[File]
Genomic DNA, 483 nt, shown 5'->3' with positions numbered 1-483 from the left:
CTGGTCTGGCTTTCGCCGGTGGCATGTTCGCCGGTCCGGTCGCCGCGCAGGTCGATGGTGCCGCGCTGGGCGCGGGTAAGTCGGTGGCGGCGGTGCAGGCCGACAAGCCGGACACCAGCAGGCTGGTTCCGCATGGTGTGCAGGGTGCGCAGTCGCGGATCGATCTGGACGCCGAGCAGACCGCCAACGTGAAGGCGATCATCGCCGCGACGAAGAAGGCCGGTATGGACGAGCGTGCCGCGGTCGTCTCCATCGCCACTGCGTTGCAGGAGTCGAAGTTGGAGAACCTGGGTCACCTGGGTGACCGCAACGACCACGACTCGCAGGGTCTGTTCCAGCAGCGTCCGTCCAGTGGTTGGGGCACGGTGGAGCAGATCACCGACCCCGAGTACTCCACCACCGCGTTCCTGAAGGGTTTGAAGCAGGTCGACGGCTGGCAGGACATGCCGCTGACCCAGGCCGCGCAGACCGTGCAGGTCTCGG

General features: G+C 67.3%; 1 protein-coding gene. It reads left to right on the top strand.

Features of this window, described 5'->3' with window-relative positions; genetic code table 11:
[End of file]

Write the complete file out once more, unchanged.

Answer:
Genomic DNA, 483 nt, shown 5'->3' with positions numbered 1-483 from the left:
CTGGTCTGGCTTTCGCCGGTGGCATGTTCGCCGGTCCGGTCGCCGCGCAGGTCGATGGTGCCGCGCTGGGCGCGGGTAAGTCGGTGGCGGCGGTGCAGGCCGACAAGCCGGACACCAGCAGGCTGGTTCCGCATGGTGTGCAGGGTGCGCAGTCGCGGATCGATCTGGACGCCGAGCAGACCGCCAACGTGAAGGCGATCATCGCCGCGACGAAGAAGGCCGGTATGGACGAGCGTGCCGCGGTCGTCTCCATCGCCACTGCGTTGCAGGAGTCGAAGTTGGAGAACCTGGGTCACCTGGGTGACCGCAACGACCACGACTCGCAGGGTCTGTTCCAGCAGCGTCCGTCCAGTGGTTGGGGCACGGTGGAGCAGATCACCGACCCCGAGTACTCCACCACCGCGTTCCTGAAGGGTTTGAAGCAGGTCGACGGCTGGCAGGACATGCCGCTGACCCAGGCCGCGCAGACCGTGCAGGTCTCGG

General features: G+C 67.3%; 1 protein-coding gene. It reads left to right on the top strand.

Features of this window, described 5'->3' with window-relative positions; genetic code table 11: